Cyprus is a country with a rich archaeological heritage dating back to 5,800 BC. Blessed with a subtropical climate, this island really merits a visit. I’m sharing my memories of Cyprus what to see and do as part of #ThrowbackThursday.
Also known as Petra tou Romiou or Rock of the Greek, Aphrodite’s Rock is a popular tourist attraction situated on the road from Paphos to Limassol. Famous as the mythological birthplace of Aphrodite, goddess of love and beauty, it’s an idyllic spot. The currents here are quite strong so it’s best not to swim here. There’s a restaurant called Petra tou Romiou on the hill nearby with great sea views.
Take a trip to the Troodos mountains in the centre of the island to see some impressive Byzantine monasteries and churches forming a UNESCO World Heritage site. Kykkos Monastery is one of the best known on the island, with colourful, ornate murals. The original monastery was established in the 11th century but devastated by fires, with the current building dating from 1831. You’ll be lent purple robes for your visit to the monastery and museum.
KATO PAPHOS ARCHAEOLOGICAL PARK
Just a stone’s throw from the centre of Paphos and the harbour, Kato Paphos is not to be missed. This UNESCO World Heritage site includes remains from prehistoric times to the Middle Ages, with particularly important Roman ruins. It can get very hot in here with little shade, so make sure to take water with you and a sunhat.
The House of Dionysus is a must-see within Kato Paphos. This Roman villa dates from the second century A.D. and contains stunning mosaics representing Dionysus, the god of wine.
Another fascinating sight within Kato Paphos is the Tombs of the Kings, providing some welcome shade. Dating from the 4th century BC, these underground tombs are decorated with Doric pillars. Although it was high ranking officials rather than kings who were buried here, the opulence of the surroundings gave them their name.
Amongst our favourite places in Cyprus is Kourion, a well preserved archaeological site on a hillside overlooking the Mediterranean near Limassol. Its ancient theatre dates back to the second or third century AD and can seat up to 3,500 spectators. There are also some attractive mosaic floors and public baths to see, yet it was not at all crowded when we visited.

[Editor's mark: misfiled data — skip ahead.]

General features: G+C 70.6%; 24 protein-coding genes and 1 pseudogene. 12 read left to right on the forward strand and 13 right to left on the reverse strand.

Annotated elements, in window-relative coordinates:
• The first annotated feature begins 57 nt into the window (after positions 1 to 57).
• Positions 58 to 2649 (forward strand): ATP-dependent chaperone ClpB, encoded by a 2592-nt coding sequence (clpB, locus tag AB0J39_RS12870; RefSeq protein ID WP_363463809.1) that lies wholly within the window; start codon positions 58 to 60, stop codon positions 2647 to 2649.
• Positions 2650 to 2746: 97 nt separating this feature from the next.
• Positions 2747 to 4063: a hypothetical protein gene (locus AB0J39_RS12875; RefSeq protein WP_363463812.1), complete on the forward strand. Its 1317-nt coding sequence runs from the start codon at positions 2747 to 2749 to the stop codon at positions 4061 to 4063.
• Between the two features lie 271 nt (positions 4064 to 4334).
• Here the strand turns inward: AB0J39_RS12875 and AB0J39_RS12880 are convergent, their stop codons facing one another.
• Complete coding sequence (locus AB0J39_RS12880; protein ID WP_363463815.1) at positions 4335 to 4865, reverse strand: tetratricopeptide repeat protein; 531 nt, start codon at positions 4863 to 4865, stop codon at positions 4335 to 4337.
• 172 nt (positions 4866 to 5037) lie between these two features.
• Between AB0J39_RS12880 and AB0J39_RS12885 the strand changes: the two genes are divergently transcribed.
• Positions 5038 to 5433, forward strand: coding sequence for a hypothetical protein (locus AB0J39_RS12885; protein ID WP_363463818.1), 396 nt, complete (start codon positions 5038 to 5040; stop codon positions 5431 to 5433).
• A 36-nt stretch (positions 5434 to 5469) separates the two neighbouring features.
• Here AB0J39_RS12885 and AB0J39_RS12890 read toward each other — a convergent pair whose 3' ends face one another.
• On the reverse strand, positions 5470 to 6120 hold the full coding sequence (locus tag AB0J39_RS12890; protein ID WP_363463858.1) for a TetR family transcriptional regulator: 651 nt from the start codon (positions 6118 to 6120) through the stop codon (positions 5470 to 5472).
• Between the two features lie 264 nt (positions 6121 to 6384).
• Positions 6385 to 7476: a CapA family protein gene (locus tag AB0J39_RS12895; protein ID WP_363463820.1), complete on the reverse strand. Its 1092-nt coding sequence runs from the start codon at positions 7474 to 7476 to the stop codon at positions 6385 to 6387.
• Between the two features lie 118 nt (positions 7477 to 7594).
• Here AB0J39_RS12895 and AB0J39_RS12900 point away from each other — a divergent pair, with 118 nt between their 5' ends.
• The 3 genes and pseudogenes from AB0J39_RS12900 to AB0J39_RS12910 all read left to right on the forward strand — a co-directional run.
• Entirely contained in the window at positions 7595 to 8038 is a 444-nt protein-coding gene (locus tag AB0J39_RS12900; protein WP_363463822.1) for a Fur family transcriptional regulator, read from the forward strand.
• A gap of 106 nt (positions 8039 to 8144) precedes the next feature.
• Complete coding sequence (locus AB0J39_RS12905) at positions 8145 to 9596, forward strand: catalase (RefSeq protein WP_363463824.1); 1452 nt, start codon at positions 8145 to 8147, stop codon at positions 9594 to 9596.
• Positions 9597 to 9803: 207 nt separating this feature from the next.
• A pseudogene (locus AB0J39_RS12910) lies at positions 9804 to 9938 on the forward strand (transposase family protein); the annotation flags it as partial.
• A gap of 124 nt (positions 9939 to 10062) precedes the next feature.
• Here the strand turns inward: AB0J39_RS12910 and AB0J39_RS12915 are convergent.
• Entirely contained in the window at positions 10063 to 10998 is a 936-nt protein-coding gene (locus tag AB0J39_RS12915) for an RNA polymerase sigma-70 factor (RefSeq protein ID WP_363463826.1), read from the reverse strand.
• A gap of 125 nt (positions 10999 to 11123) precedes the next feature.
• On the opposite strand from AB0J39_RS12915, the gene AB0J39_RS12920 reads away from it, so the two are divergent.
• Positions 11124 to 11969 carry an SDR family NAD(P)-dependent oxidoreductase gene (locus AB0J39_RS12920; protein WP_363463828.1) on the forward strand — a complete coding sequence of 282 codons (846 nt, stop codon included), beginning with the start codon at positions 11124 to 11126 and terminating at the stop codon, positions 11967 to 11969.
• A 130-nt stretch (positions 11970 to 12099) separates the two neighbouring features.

Paphos itself is a lively town with a charming harbour area which is partly pedestrianized and has a medieval castle with good views over the surrounding area.
Dine at any of the beachfront restaurants and enjoy the beautiful sunset – we particularly liked Ouzeri, part of the Almyra hotel but open to non residents.
Away from the harbour but possibly the best place in Paphos for authentic Cypriot mezethes or small dishes, Seven St Georges Tavern is an utter delight. There’s no website but any cab driver will be able to take you there. Dine in their courtyard garden and enjoy their loaf of homemade bread – when you leave, they’ll wrap up the loaf for you to take away.
WHERE TO STAY
I recommend the luxurious Almyra hotel – the name stands for taste of the sea and that sums up the lure of the place pretty well! With eight acres of landscaped gardens, its next door to the equally luxe Anabelle hotel. As they’re part of the same group, guests can use the swimming pool and facilities of each hotel. We stayed in a Kyma Suite, with a large roof terrace and king size day bed – the perfect party or family pad!
Whether you prefer to get some serious rest and relaxation or to take in the sights, Cyprus has so much to offer.
Have you ever visited Cyprus and what tips would you give to visitors?